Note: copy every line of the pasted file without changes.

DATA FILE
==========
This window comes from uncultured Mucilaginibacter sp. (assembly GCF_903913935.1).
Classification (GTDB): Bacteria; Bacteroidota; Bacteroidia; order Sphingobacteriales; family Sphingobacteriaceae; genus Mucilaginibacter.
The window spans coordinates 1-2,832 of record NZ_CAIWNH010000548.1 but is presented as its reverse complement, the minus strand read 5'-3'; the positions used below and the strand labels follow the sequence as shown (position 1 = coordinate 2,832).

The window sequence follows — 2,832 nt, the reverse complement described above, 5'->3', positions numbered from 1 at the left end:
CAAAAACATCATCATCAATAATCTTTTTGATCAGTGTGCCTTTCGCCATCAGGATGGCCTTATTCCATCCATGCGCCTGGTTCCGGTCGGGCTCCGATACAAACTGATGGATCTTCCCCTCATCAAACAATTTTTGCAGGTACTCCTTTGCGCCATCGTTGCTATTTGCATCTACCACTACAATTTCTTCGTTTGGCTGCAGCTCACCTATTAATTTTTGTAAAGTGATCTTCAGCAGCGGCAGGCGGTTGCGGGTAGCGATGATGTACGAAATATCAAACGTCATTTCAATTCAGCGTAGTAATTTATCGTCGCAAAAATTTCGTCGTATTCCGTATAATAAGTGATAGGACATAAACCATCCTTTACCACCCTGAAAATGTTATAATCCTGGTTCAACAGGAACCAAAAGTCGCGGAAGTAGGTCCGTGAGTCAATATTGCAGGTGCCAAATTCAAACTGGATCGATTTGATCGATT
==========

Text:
This window comes from uncultured Mucilaginibacter sp. (assembly GCF_903913935.1).
Classification (GTDB): Bacteria; Bacteroidota; Bacteroidia; order Sphingobacteriales; family Sphingobacteriaceae; genus Mucilaginibacter.
The window spans coordinates 1-2,832 of record NZ_CAIWNH010000548.1 but is presented as its reverse complement, the minus strand read 5'-3'; the positions used below and the strand labels follow the sequence as shown (position 1 = coordinate 2,832).

The window sequence follows — 2,832 nt, the reverse complement described above, 5'->3', positions numbered from 1 at the left end:
CAAAAACATCATCATCAATAATCTTTTTGATCAGTGTGCCTTTCGCCATCAGGATGGCCTTATTCCATCCATGCGCCTGGTTCCGGTCGGGCTCCGATACAAACTGATGGATCTTCCCCTCATCAAACAATTTTTGCAGGTACTCCTTTGCGCCATCGTTGCTATTTGCATCTACCACTACAATTTCTTCGTTTGGCTGCAGCTCACCTATTAATTTTTGTAAAGTGATCTTCAGCAGCGGCAGGCGGTTGCGGGTAGCGATGATGTACGAAATATCAAACGTCATTTCAATTCAGCGTAGTAATTTATCGTCGCAAAAATTTCGTCGTATTCCGTATAATAAGTGATAGGACATAAACCATCCTTTACCACCCTGAAAATGTTATAATCCTGGTTCAACAGGAACCAAAAGTCGCGGAAGTAGGTCCGTGAGTCAATATTGCAGGTGCCAAATTCAAACTGGATCGATTTGATCGATT